Category: Writing Tip
continuously vs. continually
Continually and Continuously. It seems that these words should have the same meaning, but in their use by good writers there is a difference. What is done continually is not done all the time, but continuous action is without interruption. A loquacious fellow, who nevertheless finds time to eat and sleep, is continually talking; but a great river flows continuously. (Ambrose Bierce, Write It Right: A Little Blacklist of Literary Faults, 1909)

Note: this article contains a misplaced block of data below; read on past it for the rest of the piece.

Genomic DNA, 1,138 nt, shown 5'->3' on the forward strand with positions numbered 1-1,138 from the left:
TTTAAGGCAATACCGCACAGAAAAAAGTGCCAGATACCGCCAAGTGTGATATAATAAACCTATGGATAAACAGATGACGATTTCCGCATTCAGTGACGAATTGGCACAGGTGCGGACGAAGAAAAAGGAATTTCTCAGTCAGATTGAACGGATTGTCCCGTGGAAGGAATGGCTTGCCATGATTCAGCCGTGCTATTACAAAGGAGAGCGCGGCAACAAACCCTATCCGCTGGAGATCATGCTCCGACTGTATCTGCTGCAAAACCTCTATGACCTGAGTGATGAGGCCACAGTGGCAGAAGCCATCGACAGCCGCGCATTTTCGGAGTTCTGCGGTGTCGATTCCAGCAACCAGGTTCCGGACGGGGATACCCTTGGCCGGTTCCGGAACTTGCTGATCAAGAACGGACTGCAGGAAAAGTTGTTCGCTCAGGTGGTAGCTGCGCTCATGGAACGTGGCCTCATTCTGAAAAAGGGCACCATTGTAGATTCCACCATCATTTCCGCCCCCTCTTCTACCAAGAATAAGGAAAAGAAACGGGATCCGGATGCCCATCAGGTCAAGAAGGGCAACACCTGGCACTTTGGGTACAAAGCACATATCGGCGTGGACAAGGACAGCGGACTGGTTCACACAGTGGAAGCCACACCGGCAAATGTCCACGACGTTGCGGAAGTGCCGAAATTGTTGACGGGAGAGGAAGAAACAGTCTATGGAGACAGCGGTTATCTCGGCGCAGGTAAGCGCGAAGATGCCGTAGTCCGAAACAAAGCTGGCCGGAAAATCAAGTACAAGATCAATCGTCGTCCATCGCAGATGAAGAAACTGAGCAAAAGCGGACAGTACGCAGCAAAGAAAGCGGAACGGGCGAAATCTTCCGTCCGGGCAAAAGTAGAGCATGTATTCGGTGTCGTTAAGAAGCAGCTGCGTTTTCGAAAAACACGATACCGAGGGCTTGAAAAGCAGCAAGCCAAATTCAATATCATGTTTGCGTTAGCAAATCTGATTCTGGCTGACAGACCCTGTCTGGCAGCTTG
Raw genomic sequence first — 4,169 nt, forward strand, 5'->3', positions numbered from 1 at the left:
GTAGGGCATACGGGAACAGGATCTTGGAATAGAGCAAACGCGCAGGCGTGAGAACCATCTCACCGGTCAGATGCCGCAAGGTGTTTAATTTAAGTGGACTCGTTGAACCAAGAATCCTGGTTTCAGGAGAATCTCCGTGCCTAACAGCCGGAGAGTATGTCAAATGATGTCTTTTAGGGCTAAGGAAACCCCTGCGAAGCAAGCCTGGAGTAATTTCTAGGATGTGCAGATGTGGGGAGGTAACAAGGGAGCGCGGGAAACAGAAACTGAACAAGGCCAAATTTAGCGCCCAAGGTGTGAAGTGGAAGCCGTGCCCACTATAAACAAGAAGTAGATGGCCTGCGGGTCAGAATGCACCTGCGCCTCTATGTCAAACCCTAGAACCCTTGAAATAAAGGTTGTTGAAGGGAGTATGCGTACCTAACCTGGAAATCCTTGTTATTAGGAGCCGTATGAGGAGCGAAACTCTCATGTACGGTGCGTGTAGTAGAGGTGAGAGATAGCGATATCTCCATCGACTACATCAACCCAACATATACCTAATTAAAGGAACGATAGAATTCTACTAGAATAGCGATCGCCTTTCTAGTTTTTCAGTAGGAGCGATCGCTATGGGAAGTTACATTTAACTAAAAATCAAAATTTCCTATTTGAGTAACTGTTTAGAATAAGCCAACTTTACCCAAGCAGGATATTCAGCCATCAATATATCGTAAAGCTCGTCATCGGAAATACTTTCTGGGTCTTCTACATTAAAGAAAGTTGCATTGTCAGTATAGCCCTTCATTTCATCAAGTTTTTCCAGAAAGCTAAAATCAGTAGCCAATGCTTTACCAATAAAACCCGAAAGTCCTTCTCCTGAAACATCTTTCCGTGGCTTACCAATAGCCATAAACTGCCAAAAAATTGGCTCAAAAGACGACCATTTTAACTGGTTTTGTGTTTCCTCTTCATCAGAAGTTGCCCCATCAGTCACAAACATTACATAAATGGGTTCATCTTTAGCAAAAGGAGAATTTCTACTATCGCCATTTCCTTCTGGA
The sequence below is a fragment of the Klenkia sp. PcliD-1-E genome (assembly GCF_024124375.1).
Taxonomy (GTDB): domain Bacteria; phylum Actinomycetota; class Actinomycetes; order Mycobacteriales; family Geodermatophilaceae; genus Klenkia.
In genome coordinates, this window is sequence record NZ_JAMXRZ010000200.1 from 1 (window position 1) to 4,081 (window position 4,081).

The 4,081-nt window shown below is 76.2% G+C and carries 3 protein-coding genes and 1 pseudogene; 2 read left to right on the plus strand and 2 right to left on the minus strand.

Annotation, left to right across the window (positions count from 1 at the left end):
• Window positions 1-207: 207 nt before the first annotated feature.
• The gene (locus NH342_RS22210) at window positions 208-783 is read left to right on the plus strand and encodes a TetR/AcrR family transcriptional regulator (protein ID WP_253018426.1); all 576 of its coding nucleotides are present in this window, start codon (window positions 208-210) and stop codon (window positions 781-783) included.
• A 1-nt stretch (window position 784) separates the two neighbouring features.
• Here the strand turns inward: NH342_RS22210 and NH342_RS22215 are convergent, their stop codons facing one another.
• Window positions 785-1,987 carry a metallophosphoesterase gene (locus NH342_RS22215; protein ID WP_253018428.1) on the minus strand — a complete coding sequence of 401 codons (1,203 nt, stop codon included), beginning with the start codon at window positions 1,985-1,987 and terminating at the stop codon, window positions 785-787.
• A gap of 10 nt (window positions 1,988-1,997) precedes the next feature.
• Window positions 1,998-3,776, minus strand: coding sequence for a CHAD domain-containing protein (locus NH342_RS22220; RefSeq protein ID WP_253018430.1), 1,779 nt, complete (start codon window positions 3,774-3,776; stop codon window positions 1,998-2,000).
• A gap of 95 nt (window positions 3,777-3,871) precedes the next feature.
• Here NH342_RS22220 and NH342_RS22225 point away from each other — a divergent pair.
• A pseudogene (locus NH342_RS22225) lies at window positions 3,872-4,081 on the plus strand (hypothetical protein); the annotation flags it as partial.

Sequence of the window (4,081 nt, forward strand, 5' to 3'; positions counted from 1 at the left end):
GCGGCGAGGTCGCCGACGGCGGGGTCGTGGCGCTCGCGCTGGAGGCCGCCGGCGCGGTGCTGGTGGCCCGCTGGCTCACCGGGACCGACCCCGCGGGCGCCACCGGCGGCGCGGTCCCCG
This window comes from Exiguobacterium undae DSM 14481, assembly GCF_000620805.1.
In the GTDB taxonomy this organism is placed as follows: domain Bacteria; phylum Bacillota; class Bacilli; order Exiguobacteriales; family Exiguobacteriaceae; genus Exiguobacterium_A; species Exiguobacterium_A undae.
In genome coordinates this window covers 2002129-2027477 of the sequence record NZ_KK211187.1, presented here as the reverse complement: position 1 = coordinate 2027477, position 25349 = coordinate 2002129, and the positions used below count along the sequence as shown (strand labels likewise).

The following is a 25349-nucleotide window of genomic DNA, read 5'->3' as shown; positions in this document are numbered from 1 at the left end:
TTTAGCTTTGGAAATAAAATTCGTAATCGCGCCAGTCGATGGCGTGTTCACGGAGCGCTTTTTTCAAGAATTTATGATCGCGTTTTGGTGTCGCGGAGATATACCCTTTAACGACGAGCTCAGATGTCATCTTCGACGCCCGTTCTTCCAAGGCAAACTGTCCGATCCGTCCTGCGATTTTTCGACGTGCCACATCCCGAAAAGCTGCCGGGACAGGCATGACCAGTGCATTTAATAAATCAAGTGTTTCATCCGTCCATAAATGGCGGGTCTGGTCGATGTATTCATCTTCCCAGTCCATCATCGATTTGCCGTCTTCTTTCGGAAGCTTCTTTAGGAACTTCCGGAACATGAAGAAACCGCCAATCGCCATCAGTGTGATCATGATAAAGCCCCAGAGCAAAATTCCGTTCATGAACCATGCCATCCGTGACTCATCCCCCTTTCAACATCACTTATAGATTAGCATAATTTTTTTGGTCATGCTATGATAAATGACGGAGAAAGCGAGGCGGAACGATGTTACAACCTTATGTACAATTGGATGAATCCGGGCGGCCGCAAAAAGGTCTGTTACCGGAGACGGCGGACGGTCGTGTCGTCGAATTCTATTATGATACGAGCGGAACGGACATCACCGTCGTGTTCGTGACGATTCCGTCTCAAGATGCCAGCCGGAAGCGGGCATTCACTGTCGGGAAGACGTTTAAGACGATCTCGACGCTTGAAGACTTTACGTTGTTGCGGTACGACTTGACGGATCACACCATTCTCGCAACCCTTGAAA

1. a combined form of two or more metals, or of a metal with a nonmetal, sometimes using an inferior ingredient with a more costly one.
example: Brass is an alloy of zinc and copper.
2. the relative degree of purity of a metal; fineness.
3. something added that lowers quality or value.
Saving an occasional burst of impatience, or coarse assertion of his mastery, his good-humour remained to him, but it had now a sordid alloy of distrust; and though his eyes should twinkle and all his face should laugh, he would sit holding himself in his own arms, as if he had an inclination to hoard himself up, and must always grudgingly stand on the defensive. (Charles Dickens, Our Mutual Friend)